After a hectic few days transiting from the UK via Dusseldorf to Samos – now on Agathonisi it is nice to awake at my own pace with no ‘must does’ playing on my mind. The port village of St George is small. Talking to a fellow guest at Mary’s Rooms this morning she told me 25 years ago there were 2 taverna’s and just one or two pensions – but things haven’t really changed that much in this time. Now it has a mini market and a Creperie come cafe and a few other hostelries but this gives it the small intimate feel that is hard to find on other islands.
I had been told at Taverna George last night by George’s wife that the beginning of June had been good but now the weather is keeping people away. The island is a popular destination for the sailing fraternity and the winds are being a bit troublesome at the moment – good for me but not for the businesses here.
I aim to work my way around as many of the taverna’s and cafe’s that I can and even in 5 days this is possible. I start the day with breakfast at Cafe Creperie Memento.
The arrival of the Dodekanisos Express this morning saw the village shake into action – as much as it can. From my balcony I can see that about 5 people board and a handful disembark – 2 of those soldiers returning to their base up in the hills. The curious thing I see is the Papas catching the mooring ropes from the boat and then releasing them before it departs. I find out later that this same priest also mans the ferry ticket office which is confirmed when I go to purchase my ticket later that day. Complete in full regalia he sells ferry tickets from a tiny little booth on the harbour. I wonder how that got added to his job description? I love this Greek Oddity!
My first exploration of Agathonisi is to Cave Beach. If you follow the port road all the way around past Mary’s Room’s it will bring you to a tarmacked road. At the junction I take the road to the left and in less than 15 minutes I am at Cave Beach. The beach is deserted. It sits in a deep, narrow bay which is sheltered by the low rolling hillsides on either side. On top of the hills is a smattering of trees all wind bent to one side like a hipster’s quiff. And sure enough there is a cave – a heart shaped cave!
The first thing that strikes me is the shrill sound of the cicada’s echoing up the hillside. I can also hear the occasional clank of goat bells and the whistle of the wind in the trees. Nothing else – and it’s heaven!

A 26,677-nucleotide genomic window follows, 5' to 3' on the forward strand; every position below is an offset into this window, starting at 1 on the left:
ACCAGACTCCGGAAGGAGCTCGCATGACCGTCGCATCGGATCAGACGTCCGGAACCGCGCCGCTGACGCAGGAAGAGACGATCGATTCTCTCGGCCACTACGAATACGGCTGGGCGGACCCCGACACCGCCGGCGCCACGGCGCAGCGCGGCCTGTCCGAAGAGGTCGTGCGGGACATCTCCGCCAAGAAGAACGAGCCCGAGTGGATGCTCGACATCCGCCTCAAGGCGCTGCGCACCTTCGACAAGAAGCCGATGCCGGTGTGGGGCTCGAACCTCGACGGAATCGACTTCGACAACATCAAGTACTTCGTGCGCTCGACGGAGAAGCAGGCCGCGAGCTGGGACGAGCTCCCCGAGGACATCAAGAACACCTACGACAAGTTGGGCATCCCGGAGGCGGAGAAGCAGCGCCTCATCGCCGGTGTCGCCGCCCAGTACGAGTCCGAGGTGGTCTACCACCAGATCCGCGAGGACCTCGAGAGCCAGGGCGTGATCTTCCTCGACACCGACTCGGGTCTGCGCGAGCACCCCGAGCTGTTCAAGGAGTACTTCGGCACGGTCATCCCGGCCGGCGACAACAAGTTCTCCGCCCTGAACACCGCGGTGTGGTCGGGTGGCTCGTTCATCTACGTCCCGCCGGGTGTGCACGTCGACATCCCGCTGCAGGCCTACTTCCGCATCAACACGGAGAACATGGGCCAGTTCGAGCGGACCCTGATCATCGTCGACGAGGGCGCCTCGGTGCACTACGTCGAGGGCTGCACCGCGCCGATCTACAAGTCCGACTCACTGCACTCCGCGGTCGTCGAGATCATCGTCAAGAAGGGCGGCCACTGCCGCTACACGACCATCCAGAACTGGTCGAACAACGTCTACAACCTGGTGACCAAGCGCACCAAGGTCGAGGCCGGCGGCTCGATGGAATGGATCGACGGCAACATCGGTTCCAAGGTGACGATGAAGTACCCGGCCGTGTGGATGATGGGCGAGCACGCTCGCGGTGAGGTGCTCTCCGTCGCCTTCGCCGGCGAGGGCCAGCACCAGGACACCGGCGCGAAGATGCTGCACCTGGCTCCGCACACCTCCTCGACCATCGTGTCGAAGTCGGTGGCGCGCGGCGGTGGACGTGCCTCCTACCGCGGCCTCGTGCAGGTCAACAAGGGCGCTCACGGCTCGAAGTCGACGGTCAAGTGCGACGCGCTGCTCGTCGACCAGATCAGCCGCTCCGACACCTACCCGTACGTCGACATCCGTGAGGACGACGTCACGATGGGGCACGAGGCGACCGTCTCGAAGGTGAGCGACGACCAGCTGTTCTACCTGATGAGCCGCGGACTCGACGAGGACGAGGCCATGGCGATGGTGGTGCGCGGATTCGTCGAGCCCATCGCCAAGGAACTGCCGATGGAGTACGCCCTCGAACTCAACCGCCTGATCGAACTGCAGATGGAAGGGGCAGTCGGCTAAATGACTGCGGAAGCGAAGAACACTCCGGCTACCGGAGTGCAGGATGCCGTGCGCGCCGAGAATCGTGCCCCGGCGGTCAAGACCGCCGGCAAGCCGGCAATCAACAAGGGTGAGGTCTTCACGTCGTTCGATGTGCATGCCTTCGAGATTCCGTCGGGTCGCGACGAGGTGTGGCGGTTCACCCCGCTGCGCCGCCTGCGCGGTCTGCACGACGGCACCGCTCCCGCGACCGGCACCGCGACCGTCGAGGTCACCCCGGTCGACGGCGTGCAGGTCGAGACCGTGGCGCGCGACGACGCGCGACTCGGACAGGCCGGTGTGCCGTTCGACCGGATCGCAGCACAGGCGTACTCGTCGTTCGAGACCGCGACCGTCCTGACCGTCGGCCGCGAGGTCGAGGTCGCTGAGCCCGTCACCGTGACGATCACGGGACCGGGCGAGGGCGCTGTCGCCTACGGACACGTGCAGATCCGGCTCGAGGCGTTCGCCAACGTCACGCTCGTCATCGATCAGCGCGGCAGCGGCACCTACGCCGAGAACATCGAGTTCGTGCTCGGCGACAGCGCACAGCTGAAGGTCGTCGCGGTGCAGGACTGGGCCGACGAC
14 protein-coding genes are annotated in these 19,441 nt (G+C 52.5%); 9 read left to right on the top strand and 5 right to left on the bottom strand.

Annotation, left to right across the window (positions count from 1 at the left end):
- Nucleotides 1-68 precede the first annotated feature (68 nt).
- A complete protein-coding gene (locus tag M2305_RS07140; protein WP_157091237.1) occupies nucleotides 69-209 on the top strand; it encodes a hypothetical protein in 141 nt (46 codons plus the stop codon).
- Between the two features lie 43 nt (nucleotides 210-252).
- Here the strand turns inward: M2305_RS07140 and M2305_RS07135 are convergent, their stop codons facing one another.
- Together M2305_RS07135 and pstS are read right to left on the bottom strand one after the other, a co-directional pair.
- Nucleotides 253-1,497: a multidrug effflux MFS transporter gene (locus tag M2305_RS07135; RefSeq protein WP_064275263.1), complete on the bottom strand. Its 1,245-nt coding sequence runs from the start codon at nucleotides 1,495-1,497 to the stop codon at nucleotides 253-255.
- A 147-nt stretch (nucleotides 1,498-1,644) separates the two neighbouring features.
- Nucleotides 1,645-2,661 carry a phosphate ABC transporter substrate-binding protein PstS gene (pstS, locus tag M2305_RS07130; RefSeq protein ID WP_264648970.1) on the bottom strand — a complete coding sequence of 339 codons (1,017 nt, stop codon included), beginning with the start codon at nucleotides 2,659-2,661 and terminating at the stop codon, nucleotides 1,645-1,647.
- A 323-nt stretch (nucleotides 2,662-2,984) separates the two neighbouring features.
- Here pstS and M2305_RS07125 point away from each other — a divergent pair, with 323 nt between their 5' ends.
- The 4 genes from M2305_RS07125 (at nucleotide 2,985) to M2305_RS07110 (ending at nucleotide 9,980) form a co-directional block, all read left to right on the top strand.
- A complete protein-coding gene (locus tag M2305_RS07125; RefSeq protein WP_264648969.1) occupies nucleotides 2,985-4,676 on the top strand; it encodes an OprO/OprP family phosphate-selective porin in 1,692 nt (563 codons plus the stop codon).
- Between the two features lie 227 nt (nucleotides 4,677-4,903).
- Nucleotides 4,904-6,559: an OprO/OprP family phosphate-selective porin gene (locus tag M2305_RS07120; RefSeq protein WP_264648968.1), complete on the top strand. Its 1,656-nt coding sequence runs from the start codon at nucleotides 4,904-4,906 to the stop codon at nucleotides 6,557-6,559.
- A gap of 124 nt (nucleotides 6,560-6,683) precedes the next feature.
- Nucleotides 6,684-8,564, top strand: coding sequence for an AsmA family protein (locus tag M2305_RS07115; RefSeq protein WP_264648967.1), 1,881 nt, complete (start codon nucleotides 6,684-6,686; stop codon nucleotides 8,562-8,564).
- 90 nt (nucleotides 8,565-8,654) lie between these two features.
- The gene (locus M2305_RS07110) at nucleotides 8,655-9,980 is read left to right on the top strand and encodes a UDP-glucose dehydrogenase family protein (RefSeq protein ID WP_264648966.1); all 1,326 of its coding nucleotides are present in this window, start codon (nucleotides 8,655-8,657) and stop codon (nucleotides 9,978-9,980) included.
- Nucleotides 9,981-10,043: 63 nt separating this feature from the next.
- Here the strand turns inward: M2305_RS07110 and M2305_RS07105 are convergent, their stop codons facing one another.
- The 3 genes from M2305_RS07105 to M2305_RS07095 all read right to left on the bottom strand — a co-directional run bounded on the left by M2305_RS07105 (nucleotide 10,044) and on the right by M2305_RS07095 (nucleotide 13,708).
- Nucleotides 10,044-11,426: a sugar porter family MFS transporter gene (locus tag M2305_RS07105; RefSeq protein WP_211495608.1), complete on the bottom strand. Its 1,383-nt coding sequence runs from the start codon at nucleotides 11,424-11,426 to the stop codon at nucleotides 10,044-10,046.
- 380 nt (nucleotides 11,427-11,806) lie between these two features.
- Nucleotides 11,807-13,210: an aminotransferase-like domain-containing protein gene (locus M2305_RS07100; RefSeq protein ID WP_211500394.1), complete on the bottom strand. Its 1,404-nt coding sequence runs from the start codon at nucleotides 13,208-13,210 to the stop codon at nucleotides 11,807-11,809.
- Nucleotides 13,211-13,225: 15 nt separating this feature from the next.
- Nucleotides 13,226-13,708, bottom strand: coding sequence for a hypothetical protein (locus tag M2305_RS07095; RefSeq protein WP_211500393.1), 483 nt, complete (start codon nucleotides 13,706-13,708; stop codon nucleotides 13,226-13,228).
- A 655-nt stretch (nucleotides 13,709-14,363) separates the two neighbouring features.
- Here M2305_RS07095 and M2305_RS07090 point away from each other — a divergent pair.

The beach is shingle and not particularly comfortable to lay on for my old bones but I do decide to take a swim. The first few feet of the water’s edge are made up of stones ranging from huge to tiny pebbles – the type that isn’t conducive to an elegant entry into the sea. Good job nobody is watching! Small fish shoot out from underneath the stones to see who is invading their territory.
The water is freezing or just feels like it against the contrast of the heat. However, I inch into the water slowly, mindful that if I go into cardiac arrest there is nobody around to resuscitate me. Not the kind of “swimming with the fishes” I’d like to contemplate! Nothing like having a few irrational fears is there? Like what if snakes comes down from the mountains to bite me when I’m lying on the beach. I have no qualms about travelling on my own – I love it and I’ve been doing this for years but it doesn’t mean that I don’t have strange thoughts – something to do with age I think – Oh to have that naïve confidence of my youth back!
The Nissos Kalymnos pays Agathonisi a visit at lunchtime. To get a better view of her I take the road at the side of Cafe Memento which ascends quite rapidly.
There are just the two villages on the island – Megalo and Micro Chorio – before I know it, like the other ‘Mad Dogs’ I walk up to Micro Chorio in full midday sun. I was sure that the gentle breeze whisking its way around the port would continue the higher I went. I was wrong but I made it!
If you want to know where the source of the clinking goat bells and cockerel calls are coming from – look no further than this village. A couple of goats that were happily chewing on the dry bracken as I turned the corner but they scarpered as I approached.
When you arrive in the village you are first met by a tiny square – Plateia Micro Chorio. I walk left and right to see where the road takes me. Beyond the village there is a path that disappears over a hill. There are just a handful of small traditional dwellings here. I can smell cooking and decide to follow my nose. Several of the houses have external kitchens consisting of three sided stone walls and a corrugated tin roof. Pots of food are being cooked on an open fire and I can’t help but wonder if the bathroom facilities are as rudimentary. I’d love to stay longer but it’s hot and I need to go back to some shade.
I end the day with a meal at Cafe Yetoysa which my balcony at Mary’s Rooms overlooks. Souvlaki and Sunet – can life get any better!